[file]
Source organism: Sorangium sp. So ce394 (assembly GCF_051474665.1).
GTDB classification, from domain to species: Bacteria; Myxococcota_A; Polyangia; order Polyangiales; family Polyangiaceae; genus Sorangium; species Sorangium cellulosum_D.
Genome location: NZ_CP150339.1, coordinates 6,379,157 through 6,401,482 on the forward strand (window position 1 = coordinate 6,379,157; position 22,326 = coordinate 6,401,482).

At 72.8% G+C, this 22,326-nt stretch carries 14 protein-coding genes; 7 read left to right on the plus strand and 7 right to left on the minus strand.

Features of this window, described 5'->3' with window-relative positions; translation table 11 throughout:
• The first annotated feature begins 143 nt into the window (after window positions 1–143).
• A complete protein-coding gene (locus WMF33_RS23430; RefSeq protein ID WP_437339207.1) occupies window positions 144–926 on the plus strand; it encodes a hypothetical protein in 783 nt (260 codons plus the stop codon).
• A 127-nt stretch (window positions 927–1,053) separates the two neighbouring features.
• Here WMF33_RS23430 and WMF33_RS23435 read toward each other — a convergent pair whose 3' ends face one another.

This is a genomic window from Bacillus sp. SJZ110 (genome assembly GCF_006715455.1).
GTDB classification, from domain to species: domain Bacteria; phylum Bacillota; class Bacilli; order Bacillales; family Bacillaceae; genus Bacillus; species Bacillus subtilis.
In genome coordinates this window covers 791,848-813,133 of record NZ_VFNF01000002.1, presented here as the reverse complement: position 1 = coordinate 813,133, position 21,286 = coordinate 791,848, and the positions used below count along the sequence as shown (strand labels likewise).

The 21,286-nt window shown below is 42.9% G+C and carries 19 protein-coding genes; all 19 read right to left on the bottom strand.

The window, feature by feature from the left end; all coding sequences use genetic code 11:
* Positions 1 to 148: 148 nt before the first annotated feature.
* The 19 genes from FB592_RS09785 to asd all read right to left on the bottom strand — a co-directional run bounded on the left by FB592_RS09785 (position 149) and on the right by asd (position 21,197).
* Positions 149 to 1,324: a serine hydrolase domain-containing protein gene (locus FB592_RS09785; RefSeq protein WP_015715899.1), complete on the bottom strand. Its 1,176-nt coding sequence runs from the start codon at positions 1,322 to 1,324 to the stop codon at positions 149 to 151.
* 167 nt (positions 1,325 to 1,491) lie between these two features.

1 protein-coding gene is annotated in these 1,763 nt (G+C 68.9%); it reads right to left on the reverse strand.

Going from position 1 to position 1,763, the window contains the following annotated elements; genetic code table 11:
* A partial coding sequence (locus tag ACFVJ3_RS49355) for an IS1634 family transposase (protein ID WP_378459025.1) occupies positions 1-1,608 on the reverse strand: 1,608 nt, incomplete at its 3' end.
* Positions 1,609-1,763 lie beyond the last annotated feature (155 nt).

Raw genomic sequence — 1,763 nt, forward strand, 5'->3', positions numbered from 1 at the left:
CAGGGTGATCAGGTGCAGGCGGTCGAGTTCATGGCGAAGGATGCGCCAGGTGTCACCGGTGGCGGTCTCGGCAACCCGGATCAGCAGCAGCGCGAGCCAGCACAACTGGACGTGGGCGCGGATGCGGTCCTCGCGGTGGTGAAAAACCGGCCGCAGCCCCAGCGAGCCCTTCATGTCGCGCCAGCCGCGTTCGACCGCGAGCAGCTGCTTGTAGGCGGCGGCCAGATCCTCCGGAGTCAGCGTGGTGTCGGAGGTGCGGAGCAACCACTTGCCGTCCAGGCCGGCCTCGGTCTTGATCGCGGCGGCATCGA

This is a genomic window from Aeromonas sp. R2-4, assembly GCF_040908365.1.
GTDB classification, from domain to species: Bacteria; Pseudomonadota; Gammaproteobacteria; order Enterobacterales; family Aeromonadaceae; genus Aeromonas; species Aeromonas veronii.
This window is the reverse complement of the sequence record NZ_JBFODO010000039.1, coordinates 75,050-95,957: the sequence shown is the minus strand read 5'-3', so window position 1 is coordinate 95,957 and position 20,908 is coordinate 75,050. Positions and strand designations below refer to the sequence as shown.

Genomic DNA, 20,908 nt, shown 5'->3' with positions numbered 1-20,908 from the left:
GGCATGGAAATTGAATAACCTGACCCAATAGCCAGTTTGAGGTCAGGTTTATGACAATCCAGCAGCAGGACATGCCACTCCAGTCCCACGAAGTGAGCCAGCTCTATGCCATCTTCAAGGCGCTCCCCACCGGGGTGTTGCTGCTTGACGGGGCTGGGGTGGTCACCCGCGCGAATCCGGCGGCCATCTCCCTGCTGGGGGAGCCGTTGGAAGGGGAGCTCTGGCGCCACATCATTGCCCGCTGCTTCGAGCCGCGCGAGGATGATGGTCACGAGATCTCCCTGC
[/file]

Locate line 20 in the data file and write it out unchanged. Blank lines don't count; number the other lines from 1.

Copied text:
Going from position 1 to position 1,763, the window contains the following annotated elements; genetic code table 11: